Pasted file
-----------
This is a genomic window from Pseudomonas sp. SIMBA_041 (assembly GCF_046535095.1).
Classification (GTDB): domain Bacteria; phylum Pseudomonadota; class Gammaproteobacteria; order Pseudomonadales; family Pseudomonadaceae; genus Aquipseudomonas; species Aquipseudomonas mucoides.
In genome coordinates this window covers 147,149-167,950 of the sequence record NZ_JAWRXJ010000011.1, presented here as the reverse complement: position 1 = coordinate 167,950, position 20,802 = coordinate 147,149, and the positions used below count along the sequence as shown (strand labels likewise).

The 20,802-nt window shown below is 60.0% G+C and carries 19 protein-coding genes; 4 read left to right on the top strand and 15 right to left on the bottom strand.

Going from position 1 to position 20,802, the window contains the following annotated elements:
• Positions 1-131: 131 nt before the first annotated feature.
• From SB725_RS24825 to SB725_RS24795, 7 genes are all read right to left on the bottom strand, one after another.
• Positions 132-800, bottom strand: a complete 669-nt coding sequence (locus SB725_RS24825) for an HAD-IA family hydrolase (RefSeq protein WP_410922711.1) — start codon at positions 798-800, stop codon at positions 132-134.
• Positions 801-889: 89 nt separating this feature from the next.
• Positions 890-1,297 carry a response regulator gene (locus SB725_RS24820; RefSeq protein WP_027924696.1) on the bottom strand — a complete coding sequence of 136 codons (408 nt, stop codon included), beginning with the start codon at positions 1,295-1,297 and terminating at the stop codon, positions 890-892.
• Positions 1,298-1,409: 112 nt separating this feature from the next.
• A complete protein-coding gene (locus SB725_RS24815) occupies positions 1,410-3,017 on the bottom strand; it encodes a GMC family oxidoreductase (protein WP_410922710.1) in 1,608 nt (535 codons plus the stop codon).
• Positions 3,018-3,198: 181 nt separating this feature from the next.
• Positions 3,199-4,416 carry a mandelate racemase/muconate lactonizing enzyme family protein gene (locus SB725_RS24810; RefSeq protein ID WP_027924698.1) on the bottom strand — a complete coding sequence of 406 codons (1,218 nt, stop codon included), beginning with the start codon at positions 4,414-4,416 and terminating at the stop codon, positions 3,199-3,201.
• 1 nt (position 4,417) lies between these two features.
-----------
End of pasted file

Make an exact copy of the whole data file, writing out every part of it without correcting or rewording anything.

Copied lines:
This is a genomic window from Pseudomonas sp. SIMBA_041 (assembly GCF_046535095.1).
Classification (GTDB): domain Bacteria; phylum Pseudomonadota; class Gammaproteobacteria; order Pseudomonadales; family Pseudomonadaceae; genus Aquipseudomonas; species Aquipseudomonas mucoides.
In genome coordinates this window covers 147,149-167,950 of the sequence record NZ_JAWRXJ010000011.1, presented here as the reverse complement: position 1 = coordinate 167,950, position 20,802 = coordinate 147,149, and the positions used below count along the sequence as shown (strand labels likewise).

The 20,802-nt window shown below is 60.0% G+C and carries 19 protein-coding genes; 4 read left to right on the top strand and 15 right to left on the bottom strand.

Going from position 1 to position 20,802, the window contains the following annotated elements:
• Positions 1-131: 131 nt before the first annotated feature.
• From SB725_RS24825 to SB725_RS24795, 7 genes are all read right to left on the bottom strand, one after another.
• Positions 132-800, bottom strand: a complete 669-nt coding sequence (locus SB725_RS24825) for an HAD-IA family hydrolase (RefSeq protein WP_410922711.1) — start codon at positions 798-800, stop codon at positions 132-134.
• Positions 801-889: 89 nt separating this feature from the next.
• Positions 890-1,297 carry a response regulator gene (locus SB725_RS24820; RefSeq protein WP_027924696.1) on the bottom strand — a complete coding sequence of 136 codons (408 nt, stop codon included), beginning with the start codon at positions 1,295-1,297 and terminating at the stop codon, positions 890-892.
• Positions 1,298-1,409: 112 nt separating this feature from the next.
• A complete protein-coding gene (locus SB725_RS24815) occupies positions 1,410-3,017 on the bottom strand; it encodes a GMC family oxidoreductase (protein WP_410922710.1) in 1,608 nt (535 codons plus the stop codon).
• Positions 3,018-3,198: 181 nt separating this feature from the next.
• Positions 3,199-4,416 carry a mandelate racemase/muconate lactonizing enzyme family protein gene (locus SB725_RS24810; RefSeq protein ID WP_027924698.1) on the bottom strand — a complete coding sequence of 406 codons (1,218 nt, stop codon included), beginning with the start codon at positions 4,414-4,416 and terminating at the stop codon, positions 3,199-3,201.
• 1 nt (position 4,417) lies between these two features.